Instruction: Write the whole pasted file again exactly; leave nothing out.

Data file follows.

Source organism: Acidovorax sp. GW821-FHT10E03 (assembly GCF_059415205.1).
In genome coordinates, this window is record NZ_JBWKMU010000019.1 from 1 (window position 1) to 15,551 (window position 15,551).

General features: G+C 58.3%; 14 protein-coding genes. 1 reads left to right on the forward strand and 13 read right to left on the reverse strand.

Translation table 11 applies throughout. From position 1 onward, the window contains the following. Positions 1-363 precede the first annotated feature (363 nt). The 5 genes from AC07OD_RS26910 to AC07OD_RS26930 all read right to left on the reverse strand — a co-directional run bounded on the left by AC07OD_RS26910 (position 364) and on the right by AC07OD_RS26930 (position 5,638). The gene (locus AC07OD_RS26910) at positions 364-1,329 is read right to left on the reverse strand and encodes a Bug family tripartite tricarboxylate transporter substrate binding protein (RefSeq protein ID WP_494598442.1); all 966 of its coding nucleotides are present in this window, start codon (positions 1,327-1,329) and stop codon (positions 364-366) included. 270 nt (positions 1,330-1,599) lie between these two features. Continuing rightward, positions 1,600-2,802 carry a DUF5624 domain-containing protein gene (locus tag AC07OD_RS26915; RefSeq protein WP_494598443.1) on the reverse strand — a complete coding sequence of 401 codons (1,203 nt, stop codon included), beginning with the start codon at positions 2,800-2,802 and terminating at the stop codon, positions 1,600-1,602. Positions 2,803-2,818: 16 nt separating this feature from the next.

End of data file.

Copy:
Source organism: Acidovorax sp. GW821-FHT10E03 (assembly GCF_059415205.1).
In genome coordinates, this window is record NZ_JBWKMU010000019.1 from 1 (window position 1) to 15,551 (window position 15,551).

General features: G+C 58.3%; 14 protein-coding genes. 1 reads left to right on the forward strand and 13 read right to left on the reverse strand.

Translation table 11 applies throughout. From position 1 onward, the window contains the following. Positions 1-363 precede the first annotated feature (363 nt). The 5 genes from AC07OD_RS26910 to AC07OD_RS26930 all read right to left on the reverse strand — a co-directional run bounded on the left by AC07OD_RS26910 (position 364) and on the right by AC07OD_RS26930 (position 5,638). The gene (locus AC07OD_RS26910) at positions 364-1,329 is read right to left on the reverse strand and encodes a Bug family tripartite tricarboxylate transporter substrate binding protein (RefSeq protein ID WP_494598442.1); all 966 of its coding nucleotides are present in this window, start codon (positions 1,327-1,329) and stop codon (positions 364-366) included. 270 nt (positions 1,330-1,599) lie between these two features. Continuing rightward, positions 1,600-2,802 carry a DUF5624 domain-containing protein gene (locus tag AC07OD_RS26915; RefSeq protein WP_494598443.1) on the reverse strand — a complete coding sequence of 401 codons (1,203 nt, stop codon included), beginning with the start codon at positions 2,800-2,802 and terminating at the stop codon, positions 1,600-1,602. Positions 2,803-2,818: 16 nt separating this feature from the next.